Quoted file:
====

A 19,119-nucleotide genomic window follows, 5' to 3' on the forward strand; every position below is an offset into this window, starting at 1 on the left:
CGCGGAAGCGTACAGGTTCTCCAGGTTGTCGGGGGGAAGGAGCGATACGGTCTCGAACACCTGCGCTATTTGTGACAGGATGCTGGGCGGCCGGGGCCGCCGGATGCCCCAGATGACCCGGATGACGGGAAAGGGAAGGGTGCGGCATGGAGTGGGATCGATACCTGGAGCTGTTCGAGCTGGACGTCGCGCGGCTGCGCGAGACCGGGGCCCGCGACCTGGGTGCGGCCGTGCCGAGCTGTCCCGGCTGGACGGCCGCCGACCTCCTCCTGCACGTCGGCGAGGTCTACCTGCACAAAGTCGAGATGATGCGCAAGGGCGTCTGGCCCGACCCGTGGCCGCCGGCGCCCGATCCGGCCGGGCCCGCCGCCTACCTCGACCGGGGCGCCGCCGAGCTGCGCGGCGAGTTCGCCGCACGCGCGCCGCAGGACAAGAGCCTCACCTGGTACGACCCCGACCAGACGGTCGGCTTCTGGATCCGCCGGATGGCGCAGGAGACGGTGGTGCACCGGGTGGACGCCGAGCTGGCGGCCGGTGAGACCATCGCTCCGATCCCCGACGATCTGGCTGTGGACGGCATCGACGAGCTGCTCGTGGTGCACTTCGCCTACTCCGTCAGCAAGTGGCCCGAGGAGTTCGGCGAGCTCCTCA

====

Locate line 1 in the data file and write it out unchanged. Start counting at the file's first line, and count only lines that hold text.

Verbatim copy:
A 19,119-nucleotide genomic window follows, 5' to 3' on the forward strand; every position below is an offset into this window, starting at 1 on the left: